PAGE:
You have to use the knowledge of the people that you’re working with to keep you safe and your experience. I’ve seen people do stupid things and (thought), not only are they going to get themselves killed, but they might get me killed. Guess what; that is not in the game plan. I have a family and I’ve made it 25 years doing this without being injured by anything other than microscopic animals, which are bad enough, so I’ve been lucky.”
Q. Are you still shooting with Canon and using Apple software?
Yep. There’s a couple of us that are not giving up on (Apple’s) Aperture yet and Canon is my brand, though our remote cameras now are Nikons, but it’s for a very specific reason. It’s a pain carrying Nikon lenses and cameras for your camera traps and all Canon gear for everything else. Canon UK and Canon USA are wonderful and they are supporting us.”
Q. How much set-up goes into each of those photos that you have in National Geographic Magazines?
It really depends. The last mountain lion story I did was obviously primarily camera traps. Like snow leopards, you are going to be lucky if you see one, and if you do you better have an incredibly long lens. So a lot of set up. Let’s pick Hollywood cougars as an example: I spent months working with the biologist that collars the cats north of LA in the Santa Monica National Recreation Area. He put a collar on a cat, but it didn’t work so I get a grant then we can find out where the cat goes.
Then I walk all of the trails in Griffith Park trying to figure out where this cat goes so I can get the Hollywood sign and LA (in the background). I move the camera five times. It took 15 months to get the picture altogether. It’s an incredible amount of work that people don’t realize. I need to find the spot where I would put that camera where I would take the picture myself; As if I were lying on the ground and the cat would actually walk by, which it wouldn’t because it would smell me. You can’t do it with a long lens because it’s illegal to be in the park after ten o’clock at night.”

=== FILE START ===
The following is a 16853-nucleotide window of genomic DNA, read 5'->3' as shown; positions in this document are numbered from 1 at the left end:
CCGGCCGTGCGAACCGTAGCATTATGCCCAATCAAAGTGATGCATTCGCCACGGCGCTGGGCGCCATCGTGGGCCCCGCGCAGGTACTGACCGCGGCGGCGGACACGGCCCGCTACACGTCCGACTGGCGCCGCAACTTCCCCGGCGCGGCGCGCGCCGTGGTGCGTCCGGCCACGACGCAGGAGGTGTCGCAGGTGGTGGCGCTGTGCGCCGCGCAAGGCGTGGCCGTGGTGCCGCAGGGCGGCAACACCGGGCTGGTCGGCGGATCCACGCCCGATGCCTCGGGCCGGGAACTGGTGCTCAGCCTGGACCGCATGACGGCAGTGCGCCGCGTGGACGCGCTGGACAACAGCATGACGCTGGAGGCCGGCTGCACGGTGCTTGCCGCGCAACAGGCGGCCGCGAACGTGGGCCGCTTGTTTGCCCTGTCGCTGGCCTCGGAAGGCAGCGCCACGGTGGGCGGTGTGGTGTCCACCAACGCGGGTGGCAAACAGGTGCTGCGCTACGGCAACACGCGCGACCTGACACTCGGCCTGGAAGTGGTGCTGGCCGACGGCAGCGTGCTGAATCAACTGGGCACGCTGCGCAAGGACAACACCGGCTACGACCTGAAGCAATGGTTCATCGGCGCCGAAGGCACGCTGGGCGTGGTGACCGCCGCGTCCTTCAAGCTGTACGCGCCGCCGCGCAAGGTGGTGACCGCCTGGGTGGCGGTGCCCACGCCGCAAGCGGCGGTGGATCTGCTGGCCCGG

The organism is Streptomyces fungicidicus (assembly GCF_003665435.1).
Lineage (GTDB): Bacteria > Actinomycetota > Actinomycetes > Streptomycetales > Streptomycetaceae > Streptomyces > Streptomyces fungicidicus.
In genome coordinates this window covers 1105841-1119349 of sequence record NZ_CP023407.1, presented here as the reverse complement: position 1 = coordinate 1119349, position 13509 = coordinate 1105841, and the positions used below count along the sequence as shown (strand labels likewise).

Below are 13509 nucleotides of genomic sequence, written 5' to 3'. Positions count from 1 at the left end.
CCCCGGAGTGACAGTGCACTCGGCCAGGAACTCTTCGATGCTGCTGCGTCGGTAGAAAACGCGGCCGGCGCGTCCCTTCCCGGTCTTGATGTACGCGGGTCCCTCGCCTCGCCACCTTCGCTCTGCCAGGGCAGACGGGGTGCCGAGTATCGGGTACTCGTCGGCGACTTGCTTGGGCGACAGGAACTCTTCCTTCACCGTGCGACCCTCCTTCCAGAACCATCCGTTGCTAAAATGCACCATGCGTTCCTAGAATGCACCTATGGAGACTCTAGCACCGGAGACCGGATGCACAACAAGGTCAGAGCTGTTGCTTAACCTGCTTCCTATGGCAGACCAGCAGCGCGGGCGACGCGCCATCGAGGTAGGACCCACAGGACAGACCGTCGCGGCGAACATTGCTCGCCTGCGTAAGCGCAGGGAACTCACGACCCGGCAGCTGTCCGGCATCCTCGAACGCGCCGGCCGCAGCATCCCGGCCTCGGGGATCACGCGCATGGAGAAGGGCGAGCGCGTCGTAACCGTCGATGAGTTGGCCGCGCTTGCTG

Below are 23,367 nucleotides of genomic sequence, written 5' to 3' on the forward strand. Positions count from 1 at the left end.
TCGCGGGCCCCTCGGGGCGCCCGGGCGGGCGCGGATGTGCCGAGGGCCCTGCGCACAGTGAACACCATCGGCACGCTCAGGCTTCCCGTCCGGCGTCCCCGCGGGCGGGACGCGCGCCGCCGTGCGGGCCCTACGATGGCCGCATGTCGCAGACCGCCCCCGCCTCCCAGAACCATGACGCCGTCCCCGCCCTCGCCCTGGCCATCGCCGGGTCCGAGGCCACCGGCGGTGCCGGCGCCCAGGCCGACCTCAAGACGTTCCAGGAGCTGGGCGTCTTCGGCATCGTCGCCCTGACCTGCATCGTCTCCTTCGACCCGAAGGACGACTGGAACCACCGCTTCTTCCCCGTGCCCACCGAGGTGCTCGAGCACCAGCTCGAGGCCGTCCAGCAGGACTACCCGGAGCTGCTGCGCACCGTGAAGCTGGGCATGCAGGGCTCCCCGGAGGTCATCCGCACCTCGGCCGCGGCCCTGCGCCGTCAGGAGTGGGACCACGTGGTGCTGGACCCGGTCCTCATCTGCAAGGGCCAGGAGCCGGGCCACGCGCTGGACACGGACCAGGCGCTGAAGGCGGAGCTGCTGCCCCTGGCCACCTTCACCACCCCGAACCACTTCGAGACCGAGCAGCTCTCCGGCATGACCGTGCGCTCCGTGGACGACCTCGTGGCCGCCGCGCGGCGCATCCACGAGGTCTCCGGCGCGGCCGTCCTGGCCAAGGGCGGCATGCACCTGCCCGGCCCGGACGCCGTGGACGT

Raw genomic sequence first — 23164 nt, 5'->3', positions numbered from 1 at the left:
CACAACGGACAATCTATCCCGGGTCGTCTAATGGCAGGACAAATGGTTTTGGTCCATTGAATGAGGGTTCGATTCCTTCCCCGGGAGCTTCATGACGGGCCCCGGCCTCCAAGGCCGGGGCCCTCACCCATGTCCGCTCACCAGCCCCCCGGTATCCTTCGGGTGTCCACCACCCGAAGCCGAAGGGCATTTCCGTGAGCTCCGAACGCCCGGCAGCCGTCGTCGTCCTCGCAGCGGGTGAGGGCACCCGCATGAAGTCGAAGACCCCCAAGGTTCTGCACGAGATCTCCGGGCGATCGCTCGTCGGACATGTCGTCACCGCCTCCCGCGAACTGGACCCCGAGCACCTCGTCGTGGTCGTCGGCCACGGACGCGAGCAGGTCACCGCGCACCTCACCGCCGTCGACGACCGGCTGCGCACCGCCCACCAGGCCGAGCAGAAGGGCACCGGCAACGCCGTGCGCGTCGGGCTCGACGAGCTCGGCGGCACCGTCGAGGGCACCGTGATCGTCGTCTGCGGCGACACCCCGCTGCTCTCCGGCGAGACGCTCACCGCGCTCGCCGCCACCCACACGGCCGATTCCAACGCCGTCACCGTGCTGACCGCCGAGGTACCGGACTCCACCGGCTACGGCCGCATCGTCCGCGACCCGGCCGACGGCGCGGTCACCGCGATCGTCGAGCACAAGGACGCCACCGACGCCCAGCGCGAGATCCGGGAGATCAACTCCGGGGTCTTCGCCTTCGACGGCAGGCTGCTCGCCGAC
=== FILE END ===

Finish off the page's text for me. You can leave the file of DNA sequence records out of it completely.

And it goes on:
(Referring to his recent trip to India)
Once you start meeting people, and people know you’re an honest guy, and trust you, that’s one of the biggest things you need to do; is to gain people’s trust. In India they said we trust you because your National Geographic but our local media
just wants to show all the bad stuff.”
Q. The world of photojournalism is changing. You studied fine arts and photography. What advice and cautions do you have for young people looking for a photojournalism career?
Well I would say that for me I don’t think it’s actually changed. I ended up going to IU with my high school buddies. However, I would tell everybody that I think University of Missouri is still the best (for photojournalism). We work with them closely at National Geographic. After IU I went around the world and ended up in Art School. What did I learn in Art School? How to have fun. I got my education as an assistant when I left school. Being an assistant is really vital because you learn on the job training.
And learning to be a visual story teller. You can take this from Bob Gilka who said it back in the 70s, show me a story that somebody did 15 miles from where they live and I like it, I’ll give them a job. Most people think they have to travel halfway around the world to see exotic cultures to be able to do a story. No, there’s a story probably right where you live, within the distance that you can see, family, someone down the street, some organization down the street, in your town, etc. I ended up doing this totally by accident. It didn’t cost much to do it except in time and gas. I worked at the same time.